Cole’ – I got to keep my friend

In 2004 more than 50 almost grape-sized hives covered my only horse. She scratched each new lump until they all bled. I tried bug sprays, fly sheets, and itch creams. Nothing gave her relief. The vet’s advice was, “try steroids, they might work for one season. Then sell her up north where the bugs aren’t so bad.”
While I was trying to decide what to do I ran across my first natural horse care information. Desperate for something to let me keep my friend I tried it. Overnight my mare went from scratching her skin off to being comfortable. Two days later the welts were smaller than peas. It worked year after year and I got to keep my friend!
As she got older she got stiff with a mild lameness in her front feet. I tried natural trimming, chiropractic, acupuncture, and massage. Still I never knew which days she would be lame, sound, or ‘off.’
Two weeks after starting her first personalized program she led my herd up to be fed, trotting freely for the first time in years. Her coat, which had never been bad, blossomed into a slick, glossy, healthy sheen.

The preimum package, which Cole’ is on, can be found here.

Looking Healthy

I do a fairly good impression of being a healthy, introverted, if somewhat lazy, 20-something. There are only three things wrong with that impression. I am not healthy, I am not an introvert, and I am not lazy.


When I tell my healthy friends I have energy-related health problems that prevent me from doing something I get a handful of standard responses. “What do you have?” is the most common question. To which I usually reply that I have been repeated diagnosed by my many doctors with either, “Hmm, that’s interesting,” or “I haven’t seen anything like it before,” often followed by a joke about the uselessness of the diagnosis. The most common statement is, “You don’t look sick.” My glib response follows along the lines of “Thank you. I try to keep it that way.” If they ask why I won’t do something, I tell the spoon story by Christine Miserandino. She talks about Lupus, something I don’t have, but the principle of watching an internal energy meter is the same.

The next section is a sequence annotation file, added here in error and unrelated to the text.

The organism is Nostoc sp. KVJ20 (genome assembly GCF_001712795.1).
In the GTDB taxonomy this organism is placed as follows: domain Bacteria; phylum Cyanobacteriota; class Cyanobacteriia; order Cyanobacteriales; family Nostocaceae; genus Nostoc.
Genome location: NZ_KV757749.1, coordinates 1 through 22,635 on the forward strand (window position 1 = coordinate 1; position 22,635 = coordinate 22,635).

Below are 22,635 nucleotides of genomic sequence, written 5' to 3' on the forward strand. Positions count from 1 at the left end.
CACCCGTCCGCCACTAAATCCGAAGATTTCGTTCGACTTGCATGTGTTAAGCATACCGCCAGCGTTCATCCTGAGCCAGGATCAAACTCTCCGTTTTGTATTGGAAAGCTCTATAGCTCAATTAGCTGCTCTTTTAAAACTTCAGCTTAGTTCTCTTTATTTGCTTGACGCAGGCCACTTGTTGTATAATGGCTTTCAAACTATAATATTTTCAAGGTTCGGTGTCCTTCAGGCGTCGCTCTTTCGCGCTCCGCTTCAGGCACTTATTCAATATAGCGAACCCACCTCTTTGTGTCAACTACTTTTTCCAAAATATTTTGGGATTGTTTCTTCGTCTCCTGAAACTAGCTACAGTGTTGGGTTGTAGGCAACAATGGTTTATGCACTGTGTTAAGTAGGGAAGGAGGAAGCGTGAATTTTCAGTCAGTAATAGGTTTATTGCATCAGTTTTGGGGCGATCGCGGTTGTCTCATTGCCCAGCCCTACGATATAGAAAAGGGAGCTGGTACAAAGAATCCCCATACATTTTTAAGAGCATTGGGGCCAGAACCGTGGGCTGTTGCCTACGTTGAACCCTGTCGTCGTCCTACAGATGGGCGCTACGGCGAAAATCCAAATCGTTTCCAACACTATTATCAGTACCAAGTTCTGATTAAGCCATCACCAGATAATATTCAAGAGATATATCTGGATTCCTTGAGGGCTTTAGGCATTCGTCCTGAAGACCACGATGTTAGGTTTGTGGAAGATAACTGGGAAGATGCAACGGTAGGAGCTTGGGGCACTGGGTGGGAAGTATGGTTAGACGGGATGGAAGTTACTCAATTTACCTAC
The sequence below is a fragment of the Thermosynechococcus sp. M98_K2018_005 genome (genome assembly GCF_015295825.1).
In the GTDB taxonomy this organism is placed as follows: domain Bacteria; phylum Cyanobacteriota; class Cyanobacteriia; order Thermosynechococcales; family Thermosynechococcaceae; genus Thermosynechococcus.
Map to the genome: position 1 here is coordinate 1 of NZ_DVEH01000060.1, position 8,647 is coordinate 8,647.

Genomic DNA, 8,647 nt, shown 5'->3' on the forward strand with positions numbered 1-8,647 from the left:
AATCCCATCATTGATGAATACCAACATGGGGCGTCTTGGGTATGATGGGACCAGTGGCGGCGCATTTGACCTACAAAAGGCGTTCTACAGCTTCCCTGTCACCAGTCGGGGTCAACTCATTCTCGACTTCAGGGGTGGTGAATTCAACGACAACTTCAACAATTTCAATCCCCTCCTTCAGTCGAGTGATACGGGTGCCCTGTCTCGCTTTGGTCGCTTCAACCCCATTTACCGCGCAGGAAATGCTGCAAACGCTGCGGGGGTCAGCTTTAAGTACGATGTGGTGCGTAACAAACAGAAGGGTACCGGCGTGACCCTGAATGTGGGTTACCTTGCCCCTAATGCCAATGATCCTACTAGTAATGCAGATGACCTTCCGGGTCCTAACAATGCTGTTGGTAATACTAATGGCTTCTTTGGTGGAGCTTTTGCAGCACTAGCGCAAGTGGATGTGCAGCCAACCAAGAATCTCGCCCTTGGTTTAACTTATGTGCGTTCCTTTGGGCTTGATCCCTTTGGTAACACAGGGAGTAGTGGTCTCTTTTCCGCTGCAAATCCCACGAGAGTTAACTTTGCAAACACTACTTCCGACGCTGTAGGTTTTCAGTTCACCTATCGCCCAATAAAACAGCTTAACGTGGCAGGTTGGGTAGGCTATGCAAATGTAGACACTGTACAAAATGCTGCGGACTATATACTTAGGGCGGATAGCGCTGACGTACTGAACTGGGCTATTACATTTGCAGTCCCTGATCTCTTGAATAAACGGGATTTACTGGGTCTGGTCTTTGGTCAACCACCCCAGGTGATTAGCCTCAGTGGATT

I am a sick extrovert who knows the drawbacks of acting like one. I love going places and doing things with friends. I don’t like getting somewhere and not having the energy to carry my end of a conversation, let alone something heavier.  I love wearing fun clothes. I don’t like the constant small drain of having to think about sitting in a pencil skirt, making sure a scoop neck sits right, or the many other little things that need to be done to wear something more complicated that a t-shirt and jeans. I love fairs and talking to new people I may never see again. I don’t like barely being able to drag myself out of bed for the week or more afterward.


I am often assumed to be lazy or to lack goals or determination. I am not lazy; I choose to do what I can and not wear myself out. I will let others do things I physically could accomplish. Housekeeping is not as important as eating. I will set up situations so I will not be asked to volunteer for extra work or will find a way to do the same thing with half the effort. I plan out every move in advance from the tiny stuff like taking a shower, to the job, education, accolades, and health I would like in five years (although it may take me closer to seven years). I have to make sure each step burns as little energy for as much benefit as possible. I am determined. Determination is sometimes all that gets me through a lesson on a bad week. Determination is that I show up to the few commitments I do make. Determination says I will take the next step in the plan even if that next step is tiny. I may be going so slow no one can see progress, but I won’t quit.


With the initial impression broken of being healthy, introverted, and lazy; I am sick, but not fragile. I do what I can because I am motivated and will not stop.


Who are you and what do people see?